If we assume that the average cost of living in the United States is 100, the cost of living in Poway is at 151, meaning that the overall cost of living here is approximately 50% higher than the national average. The biggest driver is the cost of housing, which is a whopping two-and-a-half times as high as you might expect to pay elsewhere in the country.
Transportation costs are high here too, about 30% higher than the national average. That’s most due to California’s notoriously high gas and insurance prices. Vehicle registrations are pricey here too.
The good news is that other expenses, including utilities, groceries, and healthcare, are only slightly higher than in other areas of the country. You’ll want to keep the high housing and transportation costs in mind when you’re considering the salary you need to make to afford your new life in Poway.
Planning Your Move to Poway
As you prepare to move, you’ll want to make as many plans and arrangements ahead of time as possible. The first thing to keep in mind is that you’ll want to book a moving company well in advance of your move. San Diego County is a popular place to live and moving companies can be hard to find at the last minute.
If you’re planning your own move, you should think about the weather and time your move accordingly. A summertime move is best done early in the day before the heat reaches its peak. Likewise, a winter move should include plastic sheeting and protective gear in case your moving day happens to feature a drenching Southern California rain storm.
It’s a good idea to call and get your utilities set up before you move. Here are some useful links to help you do that:
San Diego Gas & Electric (electricity and natural gas)
Cox Communications (cable and internet)
Time Warner Cable (cable and internet)
City of Poway (water and sewage)
You’ll also need to register any vehicles you own. You’ll have ten days after you become a California resident to apply for a California driver’s license and register your vehicle. California has some of the nation’s strictest emission standards, so you should be prepared to take your car for an emissions test prior to taking it to the DMV to register it.
You can find detailed information about licensing and registration by visiting the DMV website. You’ll want to make sure to review California’s driving rules, as you’ll need to take a written test before they will issue you a license.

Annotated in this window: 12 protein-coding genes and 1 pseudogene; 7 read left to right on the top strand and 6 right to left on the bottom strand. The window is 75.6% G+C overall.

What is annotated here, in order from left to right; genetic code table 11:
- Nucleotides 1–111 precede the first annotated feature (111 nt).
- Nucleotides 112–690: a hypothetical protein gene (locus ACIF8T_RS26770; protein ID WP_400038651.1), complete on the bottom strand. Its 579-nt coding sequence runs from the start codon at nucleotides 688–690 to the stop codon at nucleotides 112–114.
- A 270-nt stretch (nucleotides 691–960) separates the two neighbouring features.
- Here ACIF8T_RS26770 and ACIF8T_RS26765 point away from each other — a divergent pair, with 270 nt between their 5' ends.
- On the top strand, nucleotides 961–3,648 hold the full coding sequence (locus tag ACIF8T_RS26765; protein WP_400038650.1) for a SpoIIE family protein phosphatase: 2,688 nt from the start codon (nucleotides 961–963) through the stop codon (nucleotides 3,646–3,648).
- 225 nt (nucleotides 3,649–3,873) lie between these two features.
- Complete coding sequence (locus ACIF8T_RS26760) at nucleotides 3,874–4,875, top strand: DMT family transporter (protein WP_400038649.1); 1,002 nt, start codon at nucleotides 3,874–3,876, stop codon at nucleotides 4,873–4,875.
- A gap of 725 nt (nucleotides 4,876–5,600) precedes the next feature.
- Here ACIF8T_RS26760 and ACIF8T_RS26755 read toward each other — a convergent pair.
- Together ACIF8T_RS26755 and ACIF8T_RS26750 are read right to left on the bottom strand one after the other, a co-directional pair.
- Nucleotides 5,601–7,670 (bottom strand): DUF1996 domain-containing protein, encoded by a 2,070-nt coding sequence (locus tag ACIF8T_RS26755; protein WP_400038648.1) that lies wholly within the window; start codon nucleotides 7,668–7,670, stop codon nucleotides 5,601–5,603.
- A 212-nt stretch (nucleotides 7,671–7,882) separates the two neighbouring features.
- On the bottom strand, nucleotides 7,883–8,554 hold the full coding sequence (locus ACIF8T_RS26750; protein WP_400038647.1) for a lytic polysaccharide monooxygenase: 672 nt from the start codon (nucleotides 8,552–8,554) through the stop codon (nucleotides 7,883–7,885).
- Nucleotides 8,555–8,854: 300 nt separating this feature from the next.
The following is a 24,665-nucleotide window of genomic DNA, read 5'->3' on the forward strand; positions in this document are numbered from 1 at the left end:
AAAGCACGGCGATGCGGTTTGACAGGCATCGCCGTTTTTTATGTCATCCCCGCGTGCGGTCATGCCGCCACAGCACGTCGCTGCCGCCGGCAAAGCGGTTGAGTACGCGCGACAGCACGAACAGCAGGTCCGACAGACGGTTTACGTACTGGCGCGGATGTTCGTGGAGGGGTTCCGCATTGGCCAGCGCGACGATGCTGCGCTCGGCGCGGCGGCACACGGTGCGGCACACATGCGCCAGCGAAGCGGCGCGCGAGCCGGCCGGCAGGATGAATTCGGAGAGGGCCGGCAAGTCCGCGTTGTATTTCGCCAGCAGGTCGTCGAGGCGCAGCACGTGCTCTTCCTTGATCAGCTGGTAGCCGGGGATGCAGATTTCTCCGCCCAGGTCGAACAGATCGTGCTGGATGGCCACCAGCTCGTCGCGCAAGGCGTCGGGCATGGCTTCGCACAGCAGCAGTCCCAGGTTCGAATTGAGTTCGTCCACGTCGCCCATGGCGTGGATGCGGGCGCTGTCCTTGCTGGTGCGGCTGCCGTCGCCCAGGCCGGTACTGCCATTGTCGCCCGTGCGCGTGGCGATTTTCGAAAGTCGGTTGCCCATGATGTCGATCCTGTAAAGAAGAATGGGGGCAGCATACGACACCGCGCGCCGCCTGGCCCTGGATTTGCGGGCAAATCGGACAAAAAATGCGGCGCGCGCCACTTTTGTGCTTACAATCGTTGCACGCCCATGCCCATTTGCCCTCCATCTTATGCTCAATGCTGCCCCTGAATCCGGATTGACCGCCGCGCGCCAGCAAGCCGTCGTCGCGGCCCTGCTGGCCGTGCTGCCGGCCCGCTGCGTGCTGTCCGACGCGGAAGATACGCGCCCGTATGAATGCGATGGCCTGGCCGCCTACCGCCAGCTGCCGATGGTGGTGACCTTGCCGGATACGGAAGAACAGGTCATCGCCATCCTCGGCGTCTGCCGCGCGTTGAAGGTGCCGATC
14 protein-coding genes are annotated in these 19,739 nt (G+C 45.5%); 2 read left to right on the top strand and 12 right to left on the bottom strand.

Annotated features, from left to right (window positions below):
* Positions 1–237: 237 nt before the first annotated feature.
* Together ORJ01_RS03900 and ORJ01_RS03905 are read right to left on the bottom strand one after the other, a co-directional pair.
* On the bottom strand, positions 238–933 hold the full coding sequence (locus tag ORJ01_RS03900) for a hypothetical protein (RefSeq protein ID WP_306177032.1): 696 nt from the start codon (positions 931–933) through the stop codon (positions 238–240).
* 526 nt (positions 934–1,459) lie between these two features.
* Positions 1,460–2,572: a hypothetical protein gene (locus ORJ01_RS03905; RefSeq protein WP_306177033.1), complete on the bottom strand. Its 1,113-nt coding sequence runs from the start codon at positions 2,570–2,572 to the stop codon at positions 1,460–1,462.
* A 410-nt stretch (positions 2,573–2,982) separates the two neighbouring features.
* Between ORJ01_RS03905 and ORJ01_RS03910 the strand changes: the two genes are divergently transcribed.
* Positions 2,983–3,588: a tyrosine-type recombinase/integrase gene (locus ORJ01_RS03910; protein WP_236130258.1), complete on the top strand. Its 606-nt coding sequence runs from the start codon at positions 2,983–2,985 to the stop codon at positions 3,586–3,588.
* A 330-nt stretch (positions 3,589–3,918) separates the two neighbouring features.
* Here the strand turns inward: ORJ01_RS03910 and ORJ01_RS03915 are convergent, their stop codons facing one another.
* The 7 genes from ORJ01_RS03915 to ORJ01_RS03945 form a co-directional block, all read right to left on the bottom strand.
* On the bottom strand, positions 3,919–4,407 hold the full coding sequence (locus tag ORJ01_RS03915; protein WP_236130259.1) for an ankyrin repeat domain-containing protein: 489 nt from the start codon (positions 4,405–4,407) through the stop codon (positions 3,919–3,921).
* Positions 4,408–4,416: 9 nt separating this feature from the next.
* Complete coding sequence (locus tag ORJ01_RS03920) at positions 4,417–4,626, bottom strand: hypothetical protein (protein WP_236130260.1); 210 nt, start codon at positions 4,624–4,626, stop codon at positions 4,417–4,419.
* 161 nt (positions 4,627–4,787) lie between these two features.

Culture and Entertainment in Poway
One of the best things about living in Poway is that you’ll have access to outdoor entertainment and activity year-round. The City of Poway is home to several parks, including the Blue Sky Ecological Reserve and Old Poway Park.
In addition to the usual playgrounds and picnic areas, there are hiking trails, swimming areas, and fishing spots. Lake Poway Park has a day camp for kids during the summer, and there are classes and activities offered by the Parks Department as well.
If you prefer golf, Poway has several golf courses – and nearby San Diego is one of the top golfing destinations in the world. You’ll also be within driving distance of some of the country’s most beautiful beaches, where you can surf, swim, or sunbathe to your heart’s content.
Poway isn’t known for its nightlife, but the city is only a few miles north of San Diego. That means that if you don’t mind the drive, you’ll be within easy distance of San Diego’s famed Gaslight District, which is packed with restaurants, clubs, and live music venues.
Poway is also close enough to drive to Los Angeles, although nobody familiar with Southern California would call that drive an easy one. Still, if you want to take the kids to the Getty Museum or make a trip to Universal Studios, you can certainly do the round trip in a day if you’re inclined.
Living in Southern California is a dream for many. As you plan your relocation to Poway, remember that you’ll soon be soaking up the sun and getting to know the friendly people of San Diego County as you settle into your new home.
Watch this video which shows all of the great things “The City in the Country” has to offer both you and your family: